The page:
Despite Trump's warnings, 430 companies ready to invest in Mexico

"We're not really worried because tax incentives are just a one time kind of thing," responded ProMéxico's CEO to Trump's recent Carrier and Ford deals.
Photo: EL UNIVERSAL Archives
02/12/2016
15:29
Ivette Saldaña
Guanajuato
-A +A

At least 300 U.S. companies, including Ford and Carrier, 100 Japanese companies and 30 Chinese companies are in the process of finalizing foreign direct investment (FDI) projects in Mexico, according to Francisco González, CEO of the government-run trust fund ProMéxico.

Although these projects have not yet been finalized, González claims this is evidence that foreign investors aren't pulling out of their planned investments in Mexico any time soon.

In fact, claims that Ford and Carrier won't invest in Mexico aren't entirely true since Ford has no plans of slowing down its growth in Mexico and Carrier had already doubled its investment projects in Mexico before news broke out that they wouldn't be outsourcing 1,000 Indiana-based jobs to Mexico.

“Regardless of what's been said, Carrier is investing in the region. Some of its production will remain in Indiana, but it's still coming here. The company's already doubled the size of its project. And in the case of Ford, the situation at the Kentucky plant hasn't affected their plans here,” he said.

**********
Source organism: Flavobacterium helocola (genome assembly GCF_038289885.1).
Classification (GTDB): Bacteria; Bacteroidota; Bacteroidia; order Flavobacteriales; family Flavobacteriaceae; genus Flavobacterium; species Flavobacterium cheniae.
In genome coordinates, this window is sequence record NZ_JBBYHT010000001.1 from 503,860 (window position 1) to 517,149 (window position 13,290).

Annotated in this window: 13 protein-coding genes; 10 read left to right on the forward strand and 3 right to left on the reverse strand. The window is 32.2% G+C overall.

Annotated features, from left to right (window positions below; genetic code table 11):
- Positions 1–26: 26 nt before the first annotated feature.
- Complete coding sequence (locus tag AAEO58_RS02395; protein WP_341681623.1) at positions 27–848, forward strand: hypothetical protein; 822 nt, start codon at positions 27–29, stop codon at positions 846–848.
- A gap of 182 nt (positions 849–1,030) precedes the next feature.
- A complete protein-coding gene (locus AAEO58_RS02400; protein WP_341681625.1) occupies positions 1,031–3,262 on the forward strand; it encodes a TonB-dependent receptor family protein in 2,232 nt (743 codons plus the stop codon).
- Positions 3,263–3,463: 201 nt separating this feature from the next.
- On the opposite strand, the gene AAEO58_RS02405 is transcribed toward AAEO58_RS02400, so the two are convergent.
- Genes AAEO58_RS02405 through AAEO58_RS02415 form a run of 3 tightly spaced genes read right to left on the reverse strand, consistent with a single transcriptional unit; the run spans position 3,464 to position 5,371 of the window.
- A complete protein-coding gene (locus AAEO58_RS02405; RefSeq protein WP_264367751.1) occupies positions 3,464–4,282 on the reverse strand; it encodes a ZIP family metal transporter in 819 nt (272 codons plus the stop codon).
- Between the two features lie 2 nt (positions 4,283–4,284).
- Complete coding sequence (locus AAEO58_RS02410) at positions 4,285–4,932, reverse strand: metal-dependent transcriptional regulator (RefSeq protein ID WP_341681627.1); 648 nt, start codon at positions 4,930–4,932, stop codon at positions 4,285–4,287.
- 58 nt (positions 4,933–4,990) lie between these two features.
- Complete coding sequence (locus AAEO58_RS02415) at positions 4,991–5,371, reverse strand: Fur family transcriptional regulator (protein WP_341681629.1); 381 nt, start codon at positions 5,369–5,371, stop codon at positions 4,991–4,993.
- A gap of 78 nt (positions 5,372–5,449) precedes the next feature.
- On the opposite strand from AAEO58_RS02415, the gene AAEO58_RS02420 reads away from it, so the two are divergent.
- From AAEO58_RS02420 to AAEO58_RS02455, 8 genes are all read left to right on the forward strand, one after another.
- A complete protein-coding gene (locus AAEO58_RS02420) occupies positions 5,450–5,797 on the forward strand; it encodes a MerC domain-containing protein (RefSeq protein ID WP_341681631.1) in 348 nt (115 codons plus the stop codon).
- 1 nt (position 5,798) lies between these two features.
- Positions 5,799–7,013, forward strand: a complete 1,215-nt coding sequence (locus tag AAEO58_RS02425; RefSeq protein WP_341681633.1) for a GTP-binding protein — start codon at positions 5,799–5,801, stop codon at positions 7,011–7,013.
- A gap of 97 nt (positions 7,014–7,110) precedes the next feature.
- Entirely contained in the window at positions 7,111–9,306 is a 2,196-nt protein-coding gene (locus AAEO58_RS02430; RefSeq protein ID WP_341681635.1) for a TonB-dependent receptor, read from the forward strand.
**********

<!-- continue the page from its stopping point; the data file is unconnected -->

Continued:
According to Mexico's Entrepreneurial and Foreign Trade Council (Comce), the estimated FDI in Mexico remains unchanged at 33 billion dollars, and 50% of this amount was directly attracted by the ProMéxico trust fund.

Officials in Mexico continue to work around the clock to attract investors to Latin America's second largest economy, especially in view of Trump's protectionist rhetoric that's left many in Mexico feeling worried, but according to ProMéxico's CEO, he says it's normal for investment to slow down every election cycle.

He also said that if President-elect Donald Trump's plan is to provide companies such as Ford and Carrier with incentives as a means to deter them from sending jobs abroad, “then we're not really worried because tax incentives are a one time kind of thing. It might be a 1, 2 or 3-million dollar tax incentive, but the bottom line is that if projects aren't competitive, companies go out of business.”

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